“It was quite clear that it was a political decision taken without the advice of Public Health England (PHE) to take us into this lockdown in the first place.
“It’ll be a political decision to let us out and the sooner that political decision is taken, the better.”
Sir Peter also told Sky News: “I’m just very angry and frustrated because we’ve now, well into the lockdown, begun to get some data from the government that actually shows where the virus is and where it isn’t in the city.
“We’ve been asking for this for weeks.”
He said there were some clusters of the virus in parts of the city, but most of it was now corona-free.
“If we had this before, we could have used it to intervene – as Blackburn and other places are using it to intervene now – with those neighbourhoods to prevent the lockdown ever being necessary.”
Cops checking cars as part of the local measures[/caption]
A Department of Health and Social Care spokesperson said today: “As this data confirms, coronavirus cases in Leicester were significantly higher than other parts of the country – and we took clear and decisive action to save lives.
“We are working closely with the local authorities to ensure that these measures are only in place as long as is necessary, and we will set out the next steps by 18 July.”
The Government has stressed that data has been provided to the Directors of Public Health throughout the incident.
The lockdown currently covers the city of Leicester as well as surrounding areas including Birstall, Beaumont Leys, Glenfield and South Wigston.
It has been suggested that families living in closer quarters, combined with a higher population of people whose English is a second language, may have contributed to the spike in cases.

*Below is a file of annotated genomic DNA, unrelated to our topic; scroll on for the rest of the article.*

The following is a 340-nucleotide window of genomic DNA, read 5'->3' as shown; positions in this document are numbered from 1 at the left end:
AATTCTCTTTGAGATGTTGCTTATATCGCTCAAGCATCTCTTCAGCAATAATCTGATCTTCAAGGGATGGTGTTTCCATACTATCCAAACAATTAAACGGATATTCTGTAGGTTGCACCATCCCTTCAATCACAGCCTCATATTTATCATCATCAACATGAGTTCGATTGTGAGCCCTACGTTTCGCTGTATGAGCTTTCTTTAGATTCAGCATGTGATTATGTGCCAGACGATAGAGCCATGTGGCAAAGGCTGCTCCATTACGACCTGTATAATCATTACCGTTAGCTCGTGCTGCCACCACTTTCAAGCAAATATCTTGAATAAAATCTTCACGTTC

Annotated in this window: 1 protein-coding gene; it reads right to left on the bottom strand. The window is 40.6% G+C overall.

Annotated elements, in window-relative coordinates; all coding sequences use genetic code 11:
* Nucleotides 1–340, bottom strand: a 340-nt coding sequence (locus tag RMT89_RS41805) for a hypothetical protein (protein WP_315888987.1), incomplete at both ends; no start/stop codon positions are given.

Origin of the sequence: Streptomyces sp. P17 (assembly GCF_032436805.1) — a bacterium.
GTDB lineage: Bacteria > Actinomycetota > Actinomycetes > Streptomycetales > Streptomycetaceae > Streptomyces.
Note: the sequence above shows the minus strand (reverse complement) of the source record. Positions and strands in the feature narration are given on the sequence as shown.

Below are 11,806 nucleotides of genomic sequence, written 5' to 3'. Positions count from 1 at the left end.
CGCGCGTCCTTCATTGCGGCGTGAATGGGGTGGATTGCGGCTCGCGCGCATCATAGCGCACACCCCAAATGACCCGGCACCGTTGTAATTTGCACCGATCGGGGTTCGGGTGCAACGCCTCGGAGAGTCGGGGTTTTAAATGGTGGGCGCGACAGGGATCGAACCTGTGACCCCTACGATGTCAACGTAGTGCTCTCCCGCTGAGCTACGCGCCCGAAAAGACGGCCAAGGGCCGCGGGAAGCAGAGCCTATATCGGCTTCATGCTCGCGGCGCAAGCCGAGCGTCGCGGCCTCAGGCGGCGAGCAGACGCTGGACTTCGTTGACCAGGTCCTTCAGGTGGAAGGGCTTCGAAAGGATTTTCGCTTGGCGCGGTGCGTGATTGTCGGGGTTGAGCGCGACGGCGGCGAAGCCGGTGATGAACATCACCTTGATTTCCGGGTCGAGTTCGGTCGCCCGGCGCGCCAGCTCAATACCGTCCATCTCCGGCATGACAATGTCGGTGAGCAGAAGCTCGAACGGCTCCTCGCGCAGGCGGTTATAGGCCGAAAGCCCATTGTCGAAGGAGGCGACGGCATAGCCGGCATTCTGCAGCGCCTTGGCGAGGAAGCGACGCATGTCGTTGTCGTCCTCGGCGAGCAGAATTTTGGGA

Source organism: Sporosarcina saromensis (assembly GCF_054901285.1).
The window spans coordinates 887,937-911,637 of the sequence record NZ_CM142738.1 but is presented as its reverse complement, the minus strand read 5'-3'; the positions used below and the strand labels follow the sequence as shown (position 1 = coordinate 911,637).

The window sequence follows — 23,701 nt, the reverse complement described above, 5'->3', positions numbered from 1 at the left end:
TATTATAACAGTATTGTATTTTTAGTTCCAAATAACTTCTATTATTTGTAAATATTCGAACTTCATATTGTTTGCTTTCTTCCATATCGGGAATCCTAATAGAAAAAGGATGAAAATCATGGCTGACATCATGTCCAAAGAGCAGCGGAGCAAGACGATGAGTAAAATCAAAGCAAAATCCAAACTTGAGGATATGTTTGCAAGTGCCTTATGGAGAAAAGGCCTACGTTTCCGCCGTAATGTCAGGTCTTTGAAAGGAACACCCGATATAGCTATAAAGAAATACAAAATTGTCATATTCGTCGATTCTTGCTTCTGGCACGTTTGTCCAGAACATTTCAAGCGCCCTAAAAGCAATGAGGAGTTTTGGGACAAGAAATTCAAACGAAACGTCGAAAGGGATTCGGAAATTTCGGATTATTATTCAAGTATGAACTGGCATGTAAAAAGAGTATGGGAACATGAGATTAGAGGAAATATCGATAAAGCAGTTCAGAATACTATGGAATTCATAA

Workers in cramped clothing factories have also been blamed, with Police and the National Crime Agency investigating possible links to modern slavery.
But Sir Peter told Sky News there is “no evidence whatsoever” to show coronavirus was being transmitted in clothing factories.
“There’s nothing in the data that suggests it is transmitting in places of work,” he said.
Mr Hancock revealed flare-ups are being “swiftly and silently” dealt with.
He said more than 100 “local actions” are being taken across the country each week.
Professor Jonathan Van-Tam told the BBC that data published on Saturday showed the city is “really quite an outlier” compared with anywhere else in the country.
Mr Van-Tam told the BBC: “The situation has improved but it needs to go further.”
He said that, while it would not be his decision to end the lockdown, doing so “can’t be rushed”.
Leicester Remains On Local Lockdown As Rest Of England Opens Up[/caption]
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Pressed on whether Leicester’s lockdown is likely to be lifted, Mr Van-Tam said: “With any of these things, usually the way that one approaches them from a public health perspective is to take a phased approach.
“Normally you don’t just go from having the brakes on heavily to just taking the brakes off completely.
“I think that’s a reasonable expectation to set.”